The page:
that a majority of Americans basically agrees with our point of view. That has been the premise upon which we have tried to build any number of institutions, and indeed our whole strategy.
This premise is highly dubious. To be sure, Weyrich was right that the moral relativism corrupting American life came from the top down, and that by nearly every measure the public was in better moral shape than the elite. But he was wrong to imagine that this fortunate, and contingent, state of affairs could be taken as an axiom of politics. In short, he was wrong to turn the fact of popular virtue into a theory of populism, which presumed the existence of a silent moral majority that needed only to find its voice.
Presuming, as he did, that a majority of Americans "basically agrees with our point of view," Weyrich was relieved of the responsibility of arguing with them, of persuading them why "the old rules of Western, Judeo-Christian culture" were right. He figured his job was not to shape or form public opinion but to organize and give expression to it. In a democratic republic, the most important battle is always over public opinion. But Weyrich thought this battle already won, until the morning when he woke up to discover that it was lost.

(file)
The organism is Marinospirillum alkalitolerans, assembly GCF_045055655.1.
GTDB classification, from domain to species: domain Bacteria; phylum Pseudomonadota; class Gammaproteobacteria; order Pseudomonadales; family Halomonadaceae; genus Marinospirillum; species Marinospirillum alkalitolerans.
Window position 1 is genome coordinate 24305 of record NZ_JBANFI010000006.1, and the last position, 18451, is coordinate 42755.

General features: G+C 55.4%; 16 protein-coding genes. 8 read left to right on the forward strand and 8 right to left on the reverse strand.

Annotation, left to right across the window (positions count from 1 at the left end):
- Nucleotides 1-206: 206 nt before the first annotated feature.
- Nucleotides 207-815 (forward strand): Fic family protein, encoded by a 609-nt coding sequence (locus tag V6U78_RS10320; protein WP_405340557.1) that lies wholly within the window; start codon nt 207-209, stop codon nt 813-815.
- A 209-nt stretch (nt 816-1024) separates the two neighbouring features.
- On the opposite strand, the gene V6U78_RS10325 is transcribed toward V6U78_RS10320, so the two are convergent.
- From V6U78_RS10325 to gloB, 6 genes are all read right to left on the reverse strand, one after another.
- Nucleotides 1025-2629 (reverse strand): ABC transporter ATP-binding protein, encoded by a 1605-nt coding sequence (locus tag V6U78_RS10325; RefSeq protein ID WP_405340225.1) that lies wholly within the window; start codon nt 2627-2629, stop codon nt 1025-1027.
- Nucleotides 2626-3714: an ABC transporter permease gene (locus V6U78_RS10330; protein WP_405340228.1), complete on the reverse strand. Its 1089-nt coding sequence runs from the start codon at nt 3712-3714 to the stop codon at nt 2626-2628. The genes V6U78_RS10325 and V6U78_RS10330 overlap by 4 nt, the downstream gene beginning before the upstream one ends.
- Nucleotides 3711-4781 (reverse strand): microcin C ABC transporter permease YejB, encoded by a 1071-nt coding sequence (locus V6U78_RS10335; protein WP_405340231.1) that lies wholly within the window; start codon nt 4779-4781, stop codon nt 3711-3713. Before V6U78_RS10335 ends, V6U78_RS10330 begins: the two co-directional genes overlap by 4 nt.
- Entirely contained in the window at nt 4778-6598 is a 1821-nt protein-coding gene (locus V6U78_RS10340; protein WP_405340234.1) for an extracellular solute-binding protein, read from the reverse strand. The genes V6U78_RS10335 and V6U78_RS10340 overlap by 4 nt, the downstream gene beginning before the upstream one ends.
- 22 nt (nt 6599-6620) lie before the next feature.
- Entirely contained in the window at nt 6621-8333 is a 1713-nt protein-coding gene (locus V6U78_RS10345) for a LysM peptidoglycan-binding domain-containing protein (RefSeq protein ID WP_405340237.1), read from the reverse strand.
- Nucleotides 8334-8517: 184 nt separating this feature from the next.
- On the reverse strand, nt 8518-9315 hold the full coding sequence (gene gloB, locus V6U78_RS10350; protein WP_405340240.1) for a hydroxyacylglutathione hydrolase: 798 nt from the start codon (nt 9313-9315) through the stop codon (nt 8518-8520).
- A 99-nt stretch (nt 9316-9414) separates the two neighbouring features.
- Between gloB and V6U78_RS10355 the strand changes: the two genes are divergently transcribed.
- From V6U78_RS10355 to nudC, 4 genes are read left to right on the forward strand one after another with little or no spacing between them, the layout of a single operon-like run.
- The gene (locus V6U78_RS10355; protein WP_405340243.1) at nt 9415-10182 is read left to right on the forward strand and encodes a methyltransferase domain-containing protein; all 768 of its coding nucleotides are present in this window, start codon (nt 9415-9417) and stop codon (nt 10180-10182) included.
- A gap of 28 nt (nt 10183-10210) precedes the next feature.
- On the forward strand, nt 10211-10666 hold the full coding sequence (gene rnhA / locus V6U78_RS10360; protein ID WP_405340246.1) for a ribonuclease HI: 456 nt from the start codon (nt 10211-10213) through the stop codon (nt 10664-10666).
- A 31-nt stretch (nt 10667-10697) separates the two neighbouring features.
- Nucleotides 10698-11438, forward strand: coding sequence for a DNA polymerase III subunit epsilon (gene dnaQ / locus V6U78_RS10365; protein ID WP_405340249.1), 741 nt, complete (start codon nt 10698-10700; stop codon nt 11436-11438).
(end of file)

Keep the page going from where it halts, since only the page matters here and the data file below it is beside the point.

In a way, the New Right was therefore a mirror image of the New Left. The flower children shunned self-restraint and moral discipline in favor of the ethos of uninhibited self-expression. Although social conservatives rejected self-expression as an individual ethic, they effectively endorsed it as a majoritarian one. As populists, their job was to make majority will prevail over the decadent elite, not to keep the majority itself moral.
As disillusioned populists, they now sound even more like the counter-cultural New Left. "I do not believe that a majority of Americans actually shares our values," complains Weyrich, who has given up on persuading the public (without ever trying it) in favor of what he calls "separation" his own version of the '60s slogan, "turn on, tune in, drop out."